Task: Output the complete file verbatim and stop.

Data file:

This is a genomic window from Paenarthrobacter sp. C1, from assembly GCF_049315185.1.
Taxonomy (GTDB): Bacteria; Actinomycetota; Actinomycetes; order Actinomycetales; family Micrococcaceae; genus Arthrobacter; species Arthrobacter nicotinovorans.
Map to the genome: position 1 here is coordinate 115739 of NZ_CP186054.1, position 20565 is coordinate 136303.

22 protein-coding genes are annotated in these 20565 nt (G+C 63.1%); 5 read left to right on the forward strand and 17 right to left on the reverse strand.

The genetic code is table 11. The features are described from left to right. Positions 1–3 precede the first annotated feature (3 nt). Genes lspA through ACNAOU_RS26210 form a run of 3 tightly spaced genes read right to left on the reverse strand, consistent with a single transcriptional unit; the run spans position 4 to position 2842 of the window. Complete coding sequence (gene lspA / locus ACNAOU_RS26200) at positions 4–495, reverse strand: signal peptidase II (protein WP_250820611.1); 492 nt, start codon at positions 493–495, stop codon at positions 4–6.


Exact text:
This is a genomic window from Paenarthrobacter sp. C1, from assembly GCF_049315185.1.
Taxonomy (GTDB): Bacteria; Actinomycetota; Actinomycetes; order Actinomycetales; family Micrococcaceae; genus Arthrobacter; species Arthrobacter nicotinovorans.
Map to the genome: position 1 here is coordinate 115739 of NZ_CP186054.1, position 20565 is coordinate 136303.

22 protein-coding genes are annotated in these 20565 nt (G+C 63.1%); 5 read left to right on the forward strand and 17 right to left on the reverse strand.

The genetic code is table 11. The features are described from left to right. Positions 1–3 precede the first annotated feature (3 nt). Genes lspA through ACNAOU_RS26210 form a run of 3 tightly spaced genes read right to left on the reverse strand, consistent with a single transcriptional unit; the run spans position 4 to position 2842 of the window. Complete coding sequence (gene lspA / locus ACNAOU_RS26200) at positions 4–495, reverse strand: signal peptidase II (protein WP_250820611.1); 492 nt, start codon at positions 493–495, stop codon at positions 4–6.